Now, I know a lot of people are not early risers but if there was ever a time to get your butt up, it would be in Bagan!
The sunrises, are jaw dropping. Goosebumps all over your body type of sunrise. Seeing the sunrise over the plains of Bagan, while hot air balloons soar across the sky is something we will never forget.
You have two options for viewing the sunrise the cheap way or the expensive way.
- The Cheap Option: Hop on your eBike and select a pagoda of your choice to watch the sunrise.
- The Pricey Option: Nook a hot air ballon ride with a tour operator in town. Be aware that this can cost upwards of $300-$400 USDs.
Since we were on a budget we opted for the cheap option and were so satisfied! Obviously, it would be pretty awesome soaring over the plains looking at the pagoda’s below. Whichever option you decide, just make sure you see the sun rise.
Where Should I Watch The Sunrise in Bagan?
Head to the lesser visited Pagoda, Law Ka Ou Shaung to see the sunrise.
Law Ka Ou Shaung will be significantly less crowded then where everyone tends to go, which is Shwesandaw Pagoda or Pyathetgyi Pagoda.
Avoid Shwesandaw Pagoda and Pyathetgyi Pagoda for sunrise if you can. They are CRAZY packed with tourists which means, you wont get that sunrise picture you want.
Seriously, seeing the morning dew and fog settle as the hot air balloons rise doesn’t feel like what you’re seeing is real. A mystical fantasy even.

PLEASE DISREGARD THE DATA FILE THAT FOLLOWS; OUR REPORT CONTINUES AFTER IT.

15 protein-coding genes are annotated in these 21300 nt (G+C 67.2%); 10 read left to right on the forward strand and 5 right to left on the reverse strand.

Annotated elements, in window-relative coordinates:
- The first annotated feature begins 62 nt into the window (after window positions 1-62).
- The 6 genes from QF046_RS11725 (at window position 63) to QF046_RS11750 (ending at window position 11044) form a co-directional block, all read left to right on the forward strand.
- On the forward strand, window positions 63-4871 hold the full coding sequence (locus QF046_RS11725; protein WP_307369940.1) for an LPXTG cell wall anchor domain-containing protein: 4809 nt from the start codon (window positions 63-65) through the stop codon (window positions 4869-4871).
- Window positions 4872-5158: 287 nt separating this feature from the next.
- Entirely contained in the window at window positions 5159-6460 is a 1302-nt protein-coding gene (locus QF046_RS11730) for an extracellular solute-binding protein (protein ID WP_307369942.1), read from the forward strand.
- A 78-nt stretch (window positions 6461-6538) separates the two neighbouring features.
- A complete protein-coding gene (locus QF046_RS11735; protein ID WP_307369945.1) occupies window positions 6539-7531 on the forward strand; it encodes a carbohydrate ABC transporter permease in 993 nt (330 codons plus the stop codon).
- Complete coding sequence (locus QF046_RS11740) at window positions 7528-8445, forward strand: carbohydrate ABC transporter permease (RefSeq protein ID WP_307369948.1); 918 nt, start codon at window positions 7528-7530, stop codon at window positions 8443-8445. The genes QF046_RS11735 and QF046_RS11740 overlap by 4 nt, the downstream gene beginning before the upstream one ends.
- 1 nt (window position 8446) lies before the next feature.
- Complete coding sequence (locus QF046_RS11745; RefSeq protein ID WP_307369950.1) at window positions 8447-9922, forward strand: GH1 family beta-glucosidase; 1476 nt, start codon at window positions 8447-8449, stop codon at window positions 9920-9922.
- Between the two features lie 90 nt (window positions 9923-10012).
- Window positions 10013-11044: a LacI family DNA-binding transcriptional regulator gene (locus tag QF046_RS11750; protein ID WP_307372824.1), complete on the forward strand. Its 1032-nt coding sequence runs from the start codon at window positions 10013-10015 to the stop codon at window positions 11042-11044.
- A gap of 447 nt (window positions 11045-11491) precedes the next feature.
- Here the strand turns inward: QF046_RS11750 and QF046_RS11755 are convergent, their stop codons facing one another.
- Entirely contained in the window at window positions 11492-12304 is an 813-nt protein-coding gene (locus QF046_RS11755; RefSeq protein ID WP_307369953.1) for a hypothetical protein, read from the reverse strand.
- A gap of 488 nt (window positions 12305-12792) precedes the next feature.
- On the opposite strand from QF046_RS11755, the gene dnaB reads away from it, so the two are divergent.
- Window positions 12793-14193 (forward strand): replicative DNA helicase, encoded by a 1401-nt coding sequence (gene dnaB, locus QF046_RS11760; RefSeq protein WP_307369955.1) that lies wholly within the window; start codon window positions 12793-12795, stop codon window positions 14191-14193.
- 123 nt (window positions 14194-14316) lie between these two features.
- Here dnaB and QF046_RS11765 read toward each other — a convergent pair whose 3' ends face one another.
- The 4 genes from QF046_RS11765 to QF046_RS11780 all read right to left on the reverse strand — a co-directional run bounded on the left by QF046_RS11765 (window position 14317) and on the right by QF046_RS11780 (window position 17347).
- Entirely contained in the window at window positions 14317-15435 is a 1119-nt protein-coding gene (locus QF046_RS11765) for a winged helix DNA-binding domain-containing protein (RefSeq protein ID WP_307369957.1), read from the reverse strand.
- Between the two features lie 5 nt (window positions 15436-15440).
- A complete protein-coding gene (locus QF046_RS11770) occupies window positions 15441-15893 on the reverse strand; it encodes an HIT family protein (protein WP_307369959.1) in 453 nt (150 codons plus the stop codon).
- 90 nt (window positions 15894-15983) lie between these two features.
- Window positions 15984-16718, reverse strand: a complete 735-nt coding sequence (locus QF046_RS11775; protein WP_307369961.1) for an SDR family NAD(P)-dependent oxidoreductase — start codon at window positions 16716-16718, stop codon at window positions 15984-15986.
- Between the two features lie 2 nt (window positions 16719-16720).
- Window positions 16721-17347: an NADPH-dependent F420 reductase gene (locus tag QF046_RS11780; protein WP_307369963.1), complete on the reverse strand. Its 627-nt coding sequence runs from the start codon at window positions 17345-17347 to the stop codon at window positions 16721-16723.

Don’t be a dufus and miss the sunrise. That’s your only MUST DO for Bagan. The the rest is simple, enjoy your time in the Burmese sun 🙂
Where Should I Watch The Sunset In Bagan?
North Guni Temple or Bulethi is a great place to see the sunset.
Head out an an hour and half to an hour before the sun sets in order to secure a spot.
Believe us, you’re gonna want that time. Sunset is just as crazy as sunrise.
Bulethi is probably more popular than North Guni Temple for sunset. The picture above is from North Guni Temple.
As you can see, the view is spectacular. What a day you will have. Seeing that sunrise and then hours later, see it set. Life will be good for you, friends!
Additional Advice for Bagan, Myanmar
If you are still overwhelmed by all the pagodas there are too see, we really recommend you take a day tour of Bagan’s pagodas and temples.
At first, book one day and then decide if you would like another day. Or, consider whatever you don’t see on the tour, you can see by yourself the next day.
Our tip is to look at Ostello Bello. Ostello Bello is the hostel we stayed at and they offered free tours. All you needed is an ebike to attend.
We took the tour and we loved it! Plus, we got so much more detail and history with having a tour guide that we would have gotten if we were by ourselves.
The local tour guide went into detail about each pagoda we visited and made you really appreciate what you were looking at.
SIDE NOTE: when visiting the pagodas, dress appropriately. Just because the Pagodas are crumbling and old, doesn’t mean you shouldn’t show them respect. No shoes, cover your knees and shoulders.
Really and truly, Bagan is just …. is just….well, we don’t have the words right now. It’s just something everyone needs to experience. Plain and simple.
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– Lauren & Jesse Stuart (The Stüs)